|Paps of Jura and Sound of Islay, from Caol Ila Distillery|
On their approach the driver of the dog-cart pointed out what Barnard described as “like a stump of a tree on a rock” but which turned out to be the distillery chimney. The scenery here again captivated Barnard and he records
“for miles nothing met the eye but rolling hill slopes bare of bush or shrub, indented at a lower level with the loveliest little farmsteads, each surrounded with a few trees, all looking inexpressively homely and fertile, and then bursts upon our view an infinite expanse of sea, with Colonsay and other islands in the far distance”.I’m not sure about Colonsay but the south coast of Mull is certainly visible across the sea from here, the relative closeness and ease of communication between these great isles being an important factor for those noble seafarers mentioned in my last post.
|South coast of Mull across the Firth of Lorn|
An extra bend has been installed in the road since then to ease out a descent that ends right by the water’s edge, where “Caol Ila Distillery stands in the wildest and most picturesque locality we have seen” and I have to say I agree with the old fellow there. The views up the Sound and across to the Paps, which change character almost hourly as the light and clouds shift around them, are among the most splendid I can recall in Scotland, certainly as a setting for a distillery.
|Caol Ila from shore|
|Pier at Caol Ila, once used for supplies|
The entire distilling operation was demolished in 1972 and then rebuilt as a larger operation, reopening in 1974. Only the warehouses survived from before this time and so the layout and equipment is very different to that recorded in the etching in Barnard. The barley and malting barns that are on the far right of the etching is now the location for the still house, and the two substantial kilns in the middle are where the car park, offices and visitor centre now sit. Different stages of development can be seen in these pictures.
|Date unknown, picture from Caol Ila Visitor Centre|
|Caol Ila Still house|
I understand that the distillery will close again this year from June to December as the operation is once again expanded. Production will also go from 5 to 7 days a week and capacity will be increased to over 5 million litres p.a., one of the largest productions of any Scottish distillery. With the new Roseisle distillery which opened last year in Speyside producing 10 million litres p.a., Diageo are clearly optimistic about future demand for their products.
|Waterfall behind distillery|
Barnard records that the water is “said to be the finest in Islay”, as if all distilleries wouldn’t make the same claim, and it “comes in the form of a crystal stream from a lovely lake (sic) called Torrabus, nestling among the mountains, over which ever and anon the fragrant breeze from the myrtle and blooming heather is wafted.” Easy now, Alfred, easy. These “mountains” are the same “rolling hill slopes” of his introduction but the same stream does still supply the distillery, tumbling gracefully over a lovely waterfall into a hidden fairy pool that nestles beside the fragrant clover behind the distillery! Forgive me, its contagious. Anyway, the water is less peaty and more rock filtered than the streams that supply the south coast distilleries, so contributing to a gentler spirit here.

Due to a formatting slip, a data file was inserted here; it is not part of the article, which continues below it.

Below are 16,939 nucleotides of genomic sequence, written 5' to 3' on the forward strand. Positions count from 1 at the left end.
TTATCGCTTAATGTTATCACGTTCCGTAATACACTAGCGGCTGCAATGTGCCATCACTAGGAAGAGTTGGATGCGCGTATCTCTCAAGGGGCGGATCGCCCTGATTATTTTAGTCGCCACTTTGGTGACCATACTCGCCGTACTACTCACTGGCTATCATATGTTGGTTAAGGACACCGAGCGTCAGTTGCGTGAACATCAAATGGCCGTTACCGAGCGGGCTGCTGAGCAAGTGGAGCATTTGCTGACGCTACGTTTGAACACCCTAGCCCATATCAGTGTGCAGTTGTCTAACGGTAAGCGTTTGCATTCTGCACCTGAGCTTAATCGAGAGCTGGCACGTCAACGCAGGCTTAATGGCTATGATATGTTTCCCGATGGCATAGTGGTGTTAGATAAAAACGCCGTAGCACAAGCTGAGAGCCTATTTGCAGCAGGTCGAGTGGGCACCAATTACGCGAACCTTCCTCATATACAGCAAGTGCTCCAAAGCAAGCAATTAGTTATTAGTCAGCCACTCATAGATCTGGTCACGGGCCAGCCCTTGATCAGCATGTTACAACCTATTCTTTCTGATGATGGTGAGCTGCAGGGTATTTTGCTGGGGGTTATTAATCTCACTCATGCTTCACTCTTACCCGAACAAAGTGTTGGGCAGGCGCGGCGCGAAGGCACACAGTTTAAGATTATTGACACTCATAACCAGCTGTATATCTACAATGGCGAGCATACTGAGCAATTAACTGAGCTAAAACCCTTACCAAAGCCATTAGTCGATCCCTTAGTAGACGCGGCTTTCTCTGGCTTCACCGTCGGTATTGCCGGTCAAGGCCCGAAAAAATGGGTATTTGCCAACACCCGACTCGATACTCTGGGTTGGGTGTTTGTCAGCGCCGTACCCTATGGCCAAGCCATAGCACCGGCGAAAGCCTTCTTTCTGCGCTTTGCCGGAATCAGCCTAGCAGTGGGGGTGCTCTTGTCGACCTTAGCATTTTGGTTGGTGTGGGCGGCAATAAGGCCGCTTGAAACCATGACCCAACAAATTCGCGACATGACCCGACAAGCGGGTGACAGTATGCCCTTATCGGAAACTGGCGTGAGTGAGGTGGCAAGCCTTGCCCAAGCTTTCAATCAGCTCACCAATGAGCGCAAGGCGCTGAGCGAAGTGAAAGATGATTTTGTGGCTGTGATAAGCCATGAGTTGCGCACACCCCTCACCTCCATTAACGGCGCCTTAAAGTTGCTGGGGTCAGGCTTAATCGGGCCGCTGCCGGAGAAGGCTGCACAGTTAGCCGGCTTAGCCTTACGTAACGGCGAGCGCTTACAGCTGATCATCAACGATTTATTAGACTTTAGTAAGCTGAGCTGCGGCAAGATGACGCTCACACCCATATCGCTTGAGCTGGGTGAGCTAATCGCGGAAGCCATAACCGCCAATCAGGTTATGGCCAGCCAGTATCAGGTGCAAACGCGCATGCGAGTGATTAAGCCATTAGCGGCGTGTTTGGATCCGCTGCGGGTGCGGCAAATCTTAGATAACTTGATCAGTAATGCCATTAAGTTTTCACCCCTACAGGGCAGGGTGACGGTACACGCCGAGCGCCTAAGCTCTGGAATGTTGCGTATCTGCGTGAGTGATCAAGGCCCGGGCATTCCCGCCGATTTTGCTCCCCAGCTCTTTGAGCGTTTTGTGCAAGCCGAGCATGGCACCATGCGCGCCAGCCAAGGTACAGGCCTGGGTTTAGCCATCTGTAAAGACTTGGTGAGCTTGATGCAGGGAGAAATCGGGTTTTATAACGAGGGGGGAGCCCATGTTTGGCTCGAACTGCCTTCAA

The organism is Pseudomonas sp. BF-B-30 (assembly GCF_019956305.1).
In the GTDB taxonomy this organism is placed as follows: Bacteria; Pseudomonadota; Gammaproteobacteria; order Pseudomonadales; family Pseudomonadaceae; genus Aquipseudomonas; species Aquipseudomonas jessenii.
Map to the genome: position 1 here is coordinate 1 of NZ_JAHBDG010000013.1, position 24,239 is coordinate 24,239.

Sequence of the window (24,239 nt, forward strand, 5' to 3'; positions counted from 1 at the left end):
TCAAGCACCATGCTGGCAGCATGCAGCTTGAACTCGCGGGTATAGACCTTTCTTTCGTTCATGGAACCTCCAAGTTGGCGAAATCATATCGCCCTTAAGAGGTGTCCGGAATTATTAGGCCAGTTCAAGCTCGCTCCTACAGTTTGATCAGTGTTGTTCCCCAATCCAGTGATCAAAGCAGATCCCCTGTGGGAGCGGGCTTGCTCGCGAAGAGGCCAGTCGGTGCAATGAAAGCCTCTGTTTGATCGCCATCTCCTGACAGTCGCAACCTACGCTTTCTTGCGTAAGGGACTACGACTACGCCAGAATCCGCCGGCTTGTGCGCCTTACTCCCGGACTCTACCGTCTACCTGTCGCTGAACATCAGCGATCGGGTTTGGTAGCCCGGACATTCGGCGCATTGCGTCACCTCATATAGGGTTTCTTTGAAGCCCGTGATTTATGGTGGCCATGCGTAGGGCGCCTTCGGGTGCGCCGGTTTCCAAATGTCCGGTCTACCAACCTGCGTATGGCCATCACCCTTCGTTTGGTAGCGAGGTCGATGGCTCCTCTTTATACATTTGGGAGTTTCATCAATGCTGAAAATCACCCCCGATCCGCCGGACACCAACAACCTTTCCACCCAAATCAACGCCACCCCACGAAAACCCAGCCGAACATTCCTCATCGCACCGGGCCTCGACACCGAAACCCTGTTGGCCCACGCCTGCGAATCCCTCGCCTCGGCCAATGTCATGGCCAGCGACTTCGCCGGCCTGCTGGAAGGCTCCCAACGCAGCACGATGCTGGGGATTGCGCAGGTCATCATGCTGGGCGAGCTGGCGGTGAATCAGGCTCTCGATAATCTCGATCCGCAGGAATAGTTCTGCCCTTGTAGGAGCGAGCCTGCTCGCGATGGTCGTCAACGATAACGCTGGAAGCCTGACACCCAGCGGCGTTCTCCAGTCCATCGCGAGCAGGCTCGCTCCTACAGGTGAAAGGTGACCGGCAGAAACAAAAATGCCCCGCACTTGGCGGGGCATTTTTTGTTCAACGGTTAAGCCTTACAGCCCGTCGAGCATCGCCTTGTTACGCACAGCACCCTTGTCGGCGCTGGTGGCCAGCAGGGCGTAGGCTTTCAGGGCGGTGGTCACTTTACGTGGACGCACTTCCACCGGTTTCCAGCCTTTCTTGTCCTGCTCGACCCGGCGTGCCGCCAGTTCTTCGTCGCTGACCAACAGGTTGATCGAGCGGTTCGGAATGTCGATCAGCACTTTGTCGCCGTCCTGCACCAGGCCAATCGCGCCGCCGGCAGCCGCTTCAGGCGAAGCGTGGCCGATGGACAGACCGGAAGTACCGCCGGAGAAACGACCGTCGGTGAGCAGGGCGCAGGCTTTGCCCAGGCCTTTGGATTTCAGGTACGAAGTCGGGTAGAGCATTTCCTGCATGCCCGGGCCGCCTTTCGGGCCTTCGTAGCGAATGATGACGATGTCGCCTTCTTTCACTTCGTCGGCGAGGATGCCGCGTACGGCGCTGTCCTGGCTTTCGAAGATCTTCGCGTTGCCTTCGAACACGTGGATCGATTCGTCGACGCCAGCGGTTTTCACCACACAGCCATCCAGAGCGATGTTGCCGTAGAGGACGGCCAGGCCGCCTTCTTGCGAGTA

I was curious about his mention of Lake (hmmm!) Torrabus as it isn’t marked on any maps. Loch nam Ban is the water source recorded here and is marked on old and new maps as the source of the stream that supplies the distillery. I asked Linsay about this after the tour and she promptly phoned the man who would know about these things, her father. He mentions an area called Torrabus off the road to Bunnahabhain and a duck pond above the village, so I say my farewells and head off in search of this mystical place.
Translating Torrabus from Gaelic to English doesn’t leave much to the imagination. I think ‘torr’ means mound or hill and an ‘abus’, a very common suffix to place names on Islay, is a farm, so literally just ‘hillfarm’; not very precise given the number of farms in the hills around here. However, Loch nam Ban means Loch of Women, which provides much more for the imagination and I wonder if there is a lost story to tell about this place? If any reader knows about the origins of the name then I would welcome the story added below.
|Loch nam Ban in the hills above Caol Ila|
I hadn’t given up on the Loch Torrabus name though, and intrepid as ever in the cause of providing you with a story I once more knocked on the door of a nearby dwelling. I explained my predicament to the gentleman who answered but he hadn’t heard of the other loch name either, although there were some marshy patches on the slopes below us towards the distillery. This meeting was not entirely in vain though as I was told a wonderful story with which to round up this post.
|View south from Loch nam Ban|
I enjoyed my visit to Caol Ila and my thanks go to Linsay (and her father) for helping with all my questions. It seems fitting to end with Barnard’s own last words on his visit to the distillery, a sentiment I fully endorse - “We now bid farewell to this charming spot hoping that some future day will bring us an opportunity of a revisit to Caol Ila”.